Experts discuss getting the best out of e-learning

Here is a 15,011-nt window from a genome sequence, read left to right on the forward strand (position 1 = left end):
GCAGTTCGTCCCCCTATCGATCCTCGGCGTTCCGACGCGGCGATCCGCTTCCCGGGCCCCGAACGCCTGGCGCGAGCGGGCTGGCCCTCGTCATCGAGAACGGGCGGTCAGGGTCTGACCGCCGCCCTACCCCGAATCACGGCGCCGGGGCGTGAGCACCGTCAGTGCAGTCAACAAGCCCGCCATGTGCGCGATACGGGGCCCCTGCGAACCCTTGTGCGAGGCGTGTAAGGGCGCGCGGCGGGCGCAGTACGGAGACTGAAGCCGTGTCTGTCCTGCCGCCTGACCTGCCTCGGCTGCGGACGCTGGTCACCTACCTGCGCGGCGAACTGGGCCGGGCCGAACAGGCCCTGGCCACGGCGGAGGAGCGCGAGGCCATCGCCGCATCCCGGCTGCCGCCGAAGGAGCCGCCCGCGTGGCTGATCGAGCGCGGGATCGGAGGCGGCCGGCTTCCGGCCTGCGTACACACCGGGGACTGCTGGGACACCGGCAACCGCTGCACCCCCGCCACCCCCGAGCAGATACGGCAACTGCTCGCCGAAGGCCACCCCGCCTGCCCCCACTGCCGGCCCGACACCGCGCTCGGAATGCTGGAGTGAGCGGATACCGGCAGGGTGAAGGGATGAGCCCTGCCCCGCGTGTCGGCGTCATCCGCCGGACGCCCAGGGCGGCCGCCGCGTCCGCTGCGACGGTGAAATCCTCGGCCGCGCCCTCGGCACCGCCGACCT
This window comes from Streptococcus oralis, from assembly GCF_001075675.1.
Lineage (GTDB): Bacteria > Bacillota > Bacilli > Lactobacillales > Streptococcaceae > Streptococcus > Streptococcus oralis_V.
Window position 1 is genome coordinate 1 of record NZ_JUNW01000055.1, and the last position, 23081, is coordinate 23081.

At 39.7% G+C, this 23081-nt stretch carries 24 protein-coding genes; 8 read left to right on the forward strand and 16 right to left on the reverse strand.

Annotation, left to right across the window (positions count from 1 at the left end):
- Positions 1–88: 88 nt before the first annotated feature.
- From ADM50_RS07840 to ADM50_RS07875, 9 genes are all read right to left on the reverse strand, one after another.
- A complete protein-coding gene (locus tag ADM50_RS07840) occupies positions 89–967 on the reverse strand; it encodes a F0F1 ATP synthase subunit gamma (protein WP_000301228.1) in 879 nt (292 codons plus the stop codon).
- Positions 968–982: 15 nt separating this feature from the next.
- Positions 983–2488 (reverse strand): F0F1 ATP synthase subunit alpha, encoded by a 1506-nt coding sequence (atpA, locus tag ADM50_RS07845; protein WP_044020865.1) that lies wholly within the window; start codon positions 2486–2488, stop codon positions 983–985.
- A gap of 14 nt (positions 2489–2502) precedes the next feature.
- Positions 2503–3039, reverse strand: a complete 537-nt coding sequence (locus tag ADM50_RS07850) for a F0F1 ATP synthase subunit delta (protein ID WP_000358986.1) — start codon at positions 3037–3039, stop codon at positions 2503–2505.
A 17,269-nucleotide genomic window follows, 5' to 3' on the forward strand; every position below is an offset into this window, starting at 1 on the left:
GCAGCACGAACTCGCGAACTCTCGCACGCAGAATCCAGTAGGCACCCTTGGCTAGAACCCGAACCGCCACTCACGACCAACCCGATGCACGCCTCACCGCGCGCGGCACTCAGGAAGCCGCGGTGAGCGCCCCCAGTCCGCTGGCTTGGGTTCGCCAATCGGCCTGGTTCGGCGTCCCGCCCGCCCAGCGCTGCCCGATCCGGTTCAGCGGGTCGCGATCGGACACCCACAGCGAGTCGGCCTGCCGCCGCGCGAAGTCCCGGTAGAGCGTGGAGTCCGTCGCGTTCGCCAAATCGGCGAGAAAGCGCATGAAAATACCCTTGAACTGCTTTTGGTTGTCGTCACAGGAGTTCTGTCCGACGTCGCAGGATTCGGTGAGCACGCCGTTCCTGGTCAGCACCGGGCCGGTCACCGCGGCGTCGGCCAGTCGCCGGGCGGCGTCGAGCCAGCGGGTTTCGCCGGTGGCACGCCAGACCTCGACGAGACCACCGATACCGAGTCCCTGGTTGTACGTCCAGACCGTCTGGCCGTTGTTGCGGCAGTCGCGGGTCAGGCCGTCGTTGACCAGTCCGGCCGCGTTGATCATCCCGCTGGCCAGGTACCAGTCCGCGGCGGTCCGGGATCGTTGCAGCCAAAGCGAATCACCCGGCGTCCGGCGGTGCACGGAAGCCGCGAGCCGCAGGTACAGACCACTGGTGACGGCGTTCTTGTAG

first_img Previous Article Next Article Experts discuss getting the best out of e-learningOn 5 Nov 2001 in Personnel Today Related posts:No related photos. Comments are closed. “Thereason so many e-learning projects fail is because they do not relatesufficiently to individual needs within the organisation and they are notlinked to key business objectives,” says Nige Howarth, vice-president ofinternational marketing at e-learning provider NETg.Hewas speaking at a roundtable discussion which the company staged to discuss theimpact of e-learning on the individual. Thepanel – which included David Welham, director of learning technology atKnowledgePool, Terry Goodison, research fellow at the Learning Lab, John May,business consultant for e-learning at Cap Gemini Ernst & Young, and MarkChalmers, Cisco alliances director, enterprise at KPMG – discussed such issuesas how organisations should develop a learning culture and how to maximise theinvestment in a learning programme. NETgis using the information gained from the discussion in an industry White Paperwhich intends to outline how individuals can gain maximum benefit from theire-learning experience.”Successfule-learning is so much more than electronic courses on the company intranet. Itis about understanding individual requirements – what skills a person needs,how he or she learns best and what motivates them,” says Howarth. “Organisationsneed to take heed that e-learning cannot work if you don’t consider theseelements. E-learning can help companies to meet their business objectives, butonly if it also helps the individual to develop.”E-learningin relation to knowledge management was also discussed, with the panelconcluding that although companies understand how important it is to giveemployees access to critical information, they don’t understand how theyassimilate this knowledge. Inkeeping with the current general consensus, the panel concluded that blendedlearning, which combines conventionally taught training with e-learning, isoften the preferred option.NETgalso revealed its vision for intelligent learning, which homes in on theindividual’s needs and learning styles. It is currently developing technologywhich will allow organisations to collect information and and build individualprofiles on each learner. TheNETg system dynamically learns about the learner and then delivers theappropriate learning content, based on their individual preferences andlearning style. “Organisationsneed to find a way of harnessing the intellectual property they have internallyand using it to empower staff. “Manycompanies have tried to do this with knowledge management systems, but oftendon’t succeed because their systems cannot take into account people’smotivations and how they learn best,” explains Howarth. “Byusing the best of instructor-led training and the latest technologies ine-learning, this level of personalisation is possible and looks set to shapethe future of learning.”www.netg.comSettingtrendsThepanel also identified the following future trends:–Increased focus on the individual within the organisation through the use ofintelligent learning solutions–Increased take-up of new e-learning technologies through natural evolution–Increased number of government initiatives–Increased use of blended learning–Providers will need to be prepared to offer cost-effective and outsourcedsolutions as the recession may slow down investment in traininglast_img read more